Generally speaking, when the gratuitous/exploitation aspects become too prominent, they start to dilute and distract from the more serious aspect of the message behind the storytelling.

I think the tone is really important. Look at Boogie Nights; it’s about porn stars, but there’s no gratuitous exploitation, regardless of the sex scenes and nudity.


#16

Of course you’re right… I’m just balancing from the people who might be thinking the message is to make sure all the films from now on feature nothing but happy families having tea.

I always tell my guys that a film is built in layers… You have this element for the young crowd, these elements for the older crowd… something for the people who want explosions… And then later you have something for them to think about… a question or something that they might relate to - even if that wasn’t the original reason they tuned in.

And it’s not about selling necessarily… It’s because … in Communication Art… you need the audience to LISTEN to you… and sometimes that means you need to find that “language” that gets you in.

It’s like if you start with Leather-wearing bikers and women in shorts… but what you’re really doing is talking about maybe Status Quo issues, or “putting down the little guy”, or it’s a star-crossed love story thing and the gangs the boy and girl joined up with to enable them against an “oppressive system” become the things that stand in the way of them being together…

And of course if that was your story maybe there might have to be some kind of violent end… Or maybe they leave their old lives behind? It all depends on the creator.

Every creator is like a mixer at a switchboard. You got all these dials you can turn up: Sex, Violence, Romance, Betrayal, Opulence, etc. etc. Only the narrow-minded would always have to turn Sex and Violence to zero… but of course if you dial it up to 11 you make things harder for yourself.


#17

Great point, and that’s exactly what I think of when I want more mature animation. I want to see more films like Jin-Roh, Magnetic Rose: Her Memories, or even American Pop, none of which resort to extremes, but all of which are mature in content. Compare that to, say, Heavy Metal, which is a film I love by the way, which uses extrem sex and violence as its “mature” elements, but is otherwise quite juvenile.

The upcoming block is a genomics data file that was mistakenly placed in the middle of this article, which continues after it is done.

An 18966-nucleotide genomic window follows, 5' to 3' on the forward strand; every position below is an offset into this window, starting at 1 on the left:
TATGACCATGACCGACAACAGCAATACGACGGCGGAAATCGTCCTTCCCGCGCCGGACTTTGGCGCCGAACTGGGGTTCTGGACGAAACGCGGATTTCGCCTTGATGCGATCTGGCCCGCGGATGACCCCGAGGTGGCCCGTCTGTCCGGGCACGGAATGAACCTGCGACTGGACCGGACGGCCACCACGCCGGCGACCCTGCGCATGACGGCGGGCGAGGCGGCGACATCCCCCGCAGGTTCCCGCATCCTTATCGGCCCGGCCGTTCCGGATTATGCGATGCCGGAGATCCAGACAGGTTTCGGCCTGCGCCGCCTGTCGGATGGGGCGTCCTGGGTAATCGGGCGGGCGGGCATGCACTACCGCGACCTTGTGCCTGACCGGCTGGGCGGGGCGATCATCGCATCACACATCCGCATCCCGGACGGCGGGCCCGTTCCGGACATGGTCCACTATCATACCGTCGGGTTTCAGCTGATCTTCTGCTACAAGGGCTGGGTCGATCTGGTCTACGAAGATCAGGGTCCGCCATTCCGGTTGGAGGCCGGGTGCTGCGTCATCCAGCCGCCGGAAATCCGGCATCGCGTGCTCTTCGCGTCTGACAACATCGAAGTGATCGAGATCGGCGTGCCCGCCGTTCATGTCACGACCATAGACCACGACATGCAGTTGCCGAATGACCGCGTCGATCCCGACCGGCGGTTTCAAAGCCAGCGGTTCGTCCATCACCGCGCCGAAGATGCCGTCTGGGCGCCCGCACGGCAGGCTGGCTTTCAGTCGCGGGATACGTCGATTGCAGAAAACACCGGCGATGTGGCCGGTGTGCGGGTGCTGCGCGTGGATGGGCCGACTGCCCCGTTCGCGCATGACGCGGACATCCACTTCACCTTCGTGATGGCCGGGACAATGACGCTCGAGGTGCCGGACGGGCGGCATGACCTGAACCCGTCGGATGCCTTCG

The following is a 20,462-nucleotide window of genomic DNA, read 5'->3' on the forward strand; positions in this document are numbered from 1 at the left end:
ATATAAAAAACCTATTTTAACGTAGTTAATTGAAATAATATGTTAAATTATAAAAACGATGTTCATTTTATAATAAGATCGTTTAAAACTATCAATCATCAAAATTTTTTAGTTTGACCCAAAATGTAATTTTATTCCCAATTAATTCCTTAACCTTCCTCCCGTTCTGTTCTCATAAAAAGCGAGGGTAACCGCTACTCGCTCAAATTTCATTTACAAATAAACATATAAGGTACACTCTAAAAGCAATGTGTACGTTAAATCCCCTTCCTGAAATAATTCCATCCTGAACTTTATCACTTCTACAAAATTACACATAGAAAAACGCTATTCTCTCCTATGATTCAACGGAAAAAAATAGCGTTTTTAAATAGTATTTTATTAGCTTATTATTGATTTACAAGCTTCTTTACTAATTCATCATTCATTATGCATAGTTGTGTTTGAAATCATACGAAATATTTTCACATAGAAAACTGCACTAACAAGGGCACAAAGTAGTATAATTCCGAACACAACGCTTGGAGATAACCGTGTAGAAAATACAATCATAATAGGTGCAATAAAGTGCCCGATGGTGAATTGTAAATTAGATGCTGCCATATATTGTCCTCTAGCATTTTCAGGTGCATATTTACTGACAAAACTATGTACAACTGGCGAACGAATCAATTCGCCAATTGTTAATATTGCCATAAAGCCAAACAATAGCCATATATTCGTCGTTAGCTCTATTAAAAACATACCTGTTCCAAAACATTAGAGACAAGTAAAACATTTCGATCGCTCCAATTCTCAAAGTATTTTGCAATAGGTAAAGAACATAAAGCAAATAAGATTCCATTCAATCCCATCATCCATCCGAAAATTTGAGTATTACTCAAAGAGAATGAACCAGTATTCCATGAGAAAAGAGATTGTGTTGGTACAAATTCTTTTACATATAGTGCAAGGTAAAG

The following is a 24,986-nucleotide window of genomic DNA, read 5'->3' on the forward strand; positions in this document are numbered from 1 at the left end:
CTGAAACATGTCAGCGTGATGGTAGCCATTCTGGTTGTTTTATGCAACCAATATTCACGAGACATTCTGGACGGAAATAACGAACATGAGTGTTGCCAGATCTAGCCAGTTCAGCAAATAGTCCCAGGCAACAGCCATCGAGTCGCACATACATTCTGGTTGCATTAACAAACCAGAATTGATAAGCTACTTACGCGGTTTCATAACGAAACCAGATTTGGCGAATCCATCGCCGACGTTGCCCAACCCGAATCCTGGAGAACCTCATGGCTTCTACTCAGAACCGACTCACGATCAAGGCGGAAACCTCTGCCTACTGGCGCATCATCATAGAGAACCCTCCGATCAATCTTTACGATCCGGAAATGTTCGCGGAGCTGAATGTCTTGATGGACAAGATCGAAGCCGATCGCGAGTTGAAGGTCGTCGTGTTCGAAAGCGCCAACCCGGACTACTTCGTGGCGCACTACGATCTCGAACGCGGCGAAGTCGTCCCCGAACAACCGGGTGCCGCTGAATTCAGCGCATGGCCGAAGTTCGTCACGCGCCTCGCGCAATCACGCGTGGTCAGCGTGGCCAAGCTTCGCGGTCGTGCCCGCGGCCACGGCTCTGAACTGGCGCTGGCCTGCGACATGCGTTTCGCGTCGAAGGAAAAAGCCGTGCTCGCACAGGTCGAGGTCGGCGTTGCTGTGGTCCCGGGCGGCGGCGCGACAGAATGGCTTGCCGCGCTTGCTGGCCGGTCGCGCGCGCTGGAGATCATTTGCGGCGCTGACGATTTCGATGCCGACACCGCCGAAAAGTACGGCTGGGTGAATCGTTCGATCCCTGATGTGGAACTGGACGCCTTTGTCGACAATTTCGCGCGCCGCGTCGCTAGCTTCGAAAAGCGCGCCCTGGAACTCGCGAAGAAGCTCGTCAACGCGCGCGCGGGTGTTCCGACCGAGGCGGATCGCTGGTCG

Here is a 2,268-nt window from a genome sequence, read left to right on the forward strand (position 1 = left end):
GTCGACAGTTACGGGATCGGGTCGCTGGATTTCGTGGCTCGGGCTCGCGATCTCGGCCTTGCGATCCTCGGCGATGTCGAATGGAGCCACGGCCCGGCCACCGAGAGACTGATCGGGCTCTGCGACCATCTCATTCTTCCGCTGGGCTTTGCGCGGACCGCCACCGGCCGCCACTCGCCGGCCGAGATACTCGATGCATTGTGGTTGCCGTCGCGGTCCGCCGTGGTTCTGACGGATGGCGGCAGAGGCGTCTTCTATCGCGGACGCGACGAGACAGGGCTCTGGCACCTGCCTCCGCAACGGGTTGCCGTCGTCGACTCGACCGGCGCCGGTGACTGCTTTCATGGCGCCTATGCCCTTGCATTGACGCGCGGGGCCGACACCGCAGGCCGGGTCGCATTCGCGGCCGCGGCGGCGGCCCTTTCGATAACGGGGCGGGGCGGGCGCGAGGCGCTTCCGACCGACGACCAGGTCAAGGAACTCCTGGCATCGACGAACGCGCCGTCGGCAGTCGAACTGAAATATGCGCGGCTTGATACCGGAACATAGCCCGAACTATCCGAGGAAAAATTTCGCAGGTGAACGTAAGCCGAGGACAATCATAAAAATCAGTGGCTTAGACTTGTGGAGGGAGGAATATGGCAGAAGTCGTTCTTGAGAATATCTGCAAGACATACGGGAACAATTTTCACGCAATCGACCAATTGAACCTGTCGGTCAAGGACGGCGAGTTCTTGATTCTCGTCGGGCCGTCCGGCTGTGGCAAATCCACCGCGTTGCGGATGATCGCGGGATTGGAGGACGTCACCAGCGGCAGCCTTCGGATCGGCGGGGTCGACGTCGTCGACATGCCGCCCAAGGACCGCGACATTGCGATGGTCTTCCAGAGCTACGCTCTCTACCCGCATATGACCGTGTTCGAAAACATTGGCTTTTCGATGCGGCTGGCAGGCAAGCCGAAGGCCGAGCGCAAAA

The Incredibles, when you delve into the family aspects of it, is more mature than most cartoons in existence. Still, I would like to see more 3D shows like Final Fantasy: The Spirits Within, which lean on the realistic side.


#18

My greatest disappointment as an adult was seeing what they did to the Heavy Metal franchise. So much potential to do something great for the adult animation genre and they wasted it with animation that was of the same quality of Saturday morning TV programming. I suppose it’s not bad if you’re drunk or stoned. But, by comparison to the animation and craftsmanship of any Disney film created decades earlier, it was painful to sit through.

This is what it could be. And until someone has the balls to put the proper time, money, and talent into the genre you’ll continually get crap in return.


#19

Nah, This is what it could be.


#20

Meh, really don’t care to watch a video game at the cinema. Especially one with a character that already has his own series of CGI heavy movies available. We really need new ideas and new techniques to showcase if there is any hope of sparking public interest.